But thank you. If you are on hold for three hours and listening to the show, we do really appreciate your support. It's After Hours with Amy Lawrence on CBS Sports Radio coming up. I'm not sure what the Baltimore Ravens were expecting because they should have known exactly what was going to happen. Also, why are you hosting a pre-draft press conference on April 5th when the drap, oh no. Uh oh, open up the floodgates. There goes the perfect show. When the pre-draft press conference is 21 days before the actual drap, then it seems almost as though you are just trying to get it out of the way.
You know you're not really going to answer any questions with specifics, so you're just trying to get it out of the way. So we'll hear from Eric Takosta and then a bit of sparring with a reporter who got the zip it, essentially the universal throat slash and got shut down. Also in football, for those Patriots fans who are on board with the idea of trading Mac Jones, I do not know if this was legitimate. I know it was reported by Pro Football Talk that it's actually Bill Belichick who is the catalyst behind trading Mac Jones or at least investigating the possibility of trading Mac Jones. I just say, this time of the year, be careful what you believe.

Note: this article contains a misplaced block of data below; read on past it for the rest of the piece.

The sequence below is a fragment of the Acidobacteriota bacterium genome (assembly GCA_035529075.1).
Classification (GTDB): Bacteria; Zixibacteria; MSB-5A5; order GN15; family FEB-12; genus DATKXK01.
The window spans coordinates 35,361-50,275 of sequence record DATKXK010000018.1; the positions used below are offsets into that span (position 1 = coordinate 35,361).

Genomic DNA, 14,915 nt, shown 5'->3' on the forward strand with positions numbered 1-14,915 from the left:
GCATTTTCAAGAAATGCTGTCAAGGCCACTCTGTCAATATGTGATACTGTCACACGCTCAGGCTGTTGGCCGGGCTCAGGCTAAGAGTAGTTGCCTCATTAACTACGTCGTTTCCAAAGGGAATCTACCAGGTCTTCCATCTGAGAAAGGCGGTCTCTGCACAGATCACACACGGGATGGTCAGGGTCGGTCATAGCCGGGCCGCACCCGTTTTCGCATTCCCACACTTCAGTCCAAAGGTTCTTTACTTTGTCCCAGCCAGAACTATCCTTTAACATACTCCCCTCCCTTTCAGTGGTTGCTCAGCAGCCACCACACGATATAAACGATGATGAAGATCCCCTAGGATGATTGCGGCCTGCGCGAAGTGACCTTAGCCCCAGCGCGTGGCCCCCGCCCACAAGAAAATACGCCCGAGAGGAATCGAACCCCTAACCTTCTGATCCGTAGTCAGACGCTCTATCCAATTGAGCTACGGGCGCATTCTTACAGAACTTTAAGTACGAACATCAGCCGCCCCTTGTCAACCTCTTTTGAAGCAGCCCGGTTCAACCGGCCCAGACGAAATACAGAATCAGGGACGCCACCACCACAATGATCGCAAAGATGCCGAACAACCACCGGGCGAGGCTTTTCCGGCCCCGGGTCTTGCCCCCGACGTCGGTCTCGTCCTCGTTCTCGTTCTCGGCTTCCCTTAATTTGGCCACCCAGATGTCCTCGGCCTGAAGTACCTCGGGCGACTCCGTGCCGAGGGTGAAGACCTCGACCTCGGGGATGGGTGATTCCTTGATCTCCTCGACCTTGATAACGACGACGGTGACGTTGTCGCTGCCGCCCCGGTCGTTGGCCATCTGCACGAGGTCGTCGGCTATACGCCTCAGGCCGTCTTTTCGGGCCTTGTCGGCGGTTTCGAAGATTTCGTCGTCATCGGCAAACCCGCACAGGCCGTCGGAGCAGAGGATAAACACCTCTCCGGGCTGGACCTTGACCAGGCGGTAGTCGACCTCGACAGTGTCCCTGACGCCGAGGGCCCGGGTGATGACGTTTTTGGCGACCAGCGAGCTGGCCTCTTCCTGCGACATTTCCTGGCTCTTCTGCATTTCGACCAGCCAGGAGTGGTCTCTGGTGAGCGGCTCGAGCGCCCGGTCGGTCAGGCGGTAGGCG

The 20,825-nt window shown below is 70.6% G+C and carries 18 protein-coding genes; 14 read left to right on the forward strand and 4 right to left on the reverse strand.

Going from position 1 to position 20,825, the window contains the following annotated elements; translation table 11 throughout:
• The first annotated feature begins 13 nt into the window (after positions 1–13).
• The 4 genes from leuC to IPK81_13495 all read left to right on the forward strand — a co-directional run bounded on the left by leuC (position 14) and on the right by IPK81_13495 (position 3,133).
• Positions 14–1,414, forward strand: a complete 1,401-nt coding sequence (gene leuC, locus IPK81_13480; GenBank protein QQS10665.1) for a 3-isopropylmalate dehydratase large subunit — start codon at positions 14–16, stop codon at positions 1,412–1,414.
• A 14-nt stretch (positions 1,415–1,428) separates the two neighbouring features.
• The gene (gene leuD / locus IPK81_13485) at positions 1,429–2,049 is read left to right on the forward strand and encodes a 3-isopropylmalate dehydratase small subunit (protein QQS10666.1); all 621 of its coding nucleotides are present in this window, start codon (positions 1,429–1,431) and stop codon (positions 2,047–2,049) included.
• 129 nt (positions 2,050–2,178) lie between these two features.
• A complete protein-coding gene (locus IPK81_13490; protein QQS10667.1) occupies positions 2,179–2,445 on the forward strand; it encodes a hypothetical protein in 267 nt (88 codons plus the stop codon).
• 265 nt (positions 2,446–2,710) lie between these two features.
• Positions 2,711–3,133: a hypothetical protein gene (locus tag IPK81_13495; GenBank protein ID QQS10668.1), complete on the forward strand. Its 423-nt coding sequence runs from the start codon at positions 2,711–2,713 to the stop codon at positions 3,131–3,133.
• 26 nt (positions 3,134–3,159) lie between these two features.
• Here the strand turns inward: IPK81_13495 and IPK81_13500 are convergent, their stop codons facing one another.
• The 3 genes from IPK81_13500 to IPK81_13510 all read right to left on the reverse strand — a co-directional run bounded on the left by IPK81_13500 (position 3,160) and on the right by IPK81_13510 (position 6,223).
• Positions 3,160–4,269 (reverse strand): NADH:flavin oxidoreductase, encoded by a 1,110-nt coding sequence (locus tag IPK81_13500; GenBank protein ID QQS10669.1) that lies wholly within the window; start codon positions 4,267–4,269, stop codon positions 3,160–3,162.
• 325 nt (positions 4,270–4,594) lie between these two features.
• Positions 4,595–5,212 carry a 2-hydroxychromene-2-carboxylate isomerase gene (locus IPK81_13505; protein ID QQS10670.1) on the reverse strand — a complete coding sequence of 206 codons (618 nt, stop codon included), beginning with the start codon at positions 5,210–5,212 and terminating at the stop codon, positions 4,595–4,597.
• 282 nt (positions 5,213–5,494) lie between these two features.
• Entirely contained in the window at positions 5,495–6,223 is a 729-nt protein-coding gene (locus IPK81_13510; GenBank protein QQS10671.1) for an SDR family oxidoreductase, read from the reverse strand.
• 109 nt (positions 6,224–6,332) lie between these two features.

Oh hello clickbait. Maybe in New England right now it's Patriots fans who are clicking on anything and everything that has to do with a Mac Jones trade. There is plenty of information, intel that is false, that is untrue, that is circulated simply to throw teams off the scent.
Here's what I know. If in fact Bill Belichick is reaching out to other teams about trading Mac Jones, other people know, right? There are general managers who know that Belichick is interested in trading Mac at the very least that they're floating the possibility. If it's confirmed by another team or if it actually happens, one of those two scenarios is when I'll actually believe it.
Otherwise, to me it's a very risky proposition. Bailey Zappi had some positive moments, he had some negative moments. I think Mac Jones is really smart and it's also probably not the best practice to judge him based on last year. Now again consider, in two seasons Mac has had two different offensive coordinators, two different guys calling plays, two different systems-ish, not complete change. But different personnel around him.